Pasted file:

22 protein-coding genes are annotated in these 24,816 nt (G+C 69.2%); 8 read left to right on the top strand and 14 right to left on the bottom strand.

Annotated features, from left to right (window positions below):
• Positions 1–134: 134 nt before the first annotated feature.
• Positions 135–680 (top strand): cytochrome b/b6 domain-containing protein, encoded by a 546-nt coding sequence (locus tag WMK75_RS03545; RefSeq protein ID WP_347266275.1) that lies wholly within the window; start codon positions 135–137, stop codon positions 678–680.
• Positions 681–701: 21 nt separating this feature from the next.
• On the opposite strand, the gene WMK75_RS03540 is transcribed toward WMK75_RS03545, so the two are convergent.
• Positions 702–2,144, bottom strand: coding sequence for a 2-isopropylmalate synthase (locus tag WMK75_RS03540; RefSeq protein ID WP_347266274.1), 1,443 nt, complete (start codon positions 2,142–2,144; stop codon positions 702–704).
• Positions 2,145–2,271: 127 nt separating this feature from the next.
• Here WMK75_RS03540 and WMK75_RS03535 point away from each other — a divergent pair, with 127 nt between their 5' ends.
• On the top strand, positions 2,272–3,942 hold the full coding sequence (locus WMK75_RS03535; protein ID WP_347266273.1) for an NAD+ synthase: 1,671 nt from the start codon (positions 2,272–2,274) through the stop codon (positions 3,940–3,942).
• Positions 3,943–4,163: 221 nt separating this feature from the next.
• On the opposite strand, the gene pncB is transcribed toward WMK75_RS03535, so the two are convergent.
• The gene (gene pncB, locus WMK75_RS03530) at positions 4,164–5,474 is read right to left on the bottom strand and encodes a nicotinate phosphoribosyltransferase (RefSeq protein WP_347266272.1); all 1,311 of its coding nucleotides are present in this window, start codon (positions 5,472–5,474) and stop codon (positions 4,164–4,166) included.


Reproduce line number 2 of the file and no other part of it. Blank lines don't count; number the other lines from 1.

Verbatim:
Annotated features, from left to right (window positions below):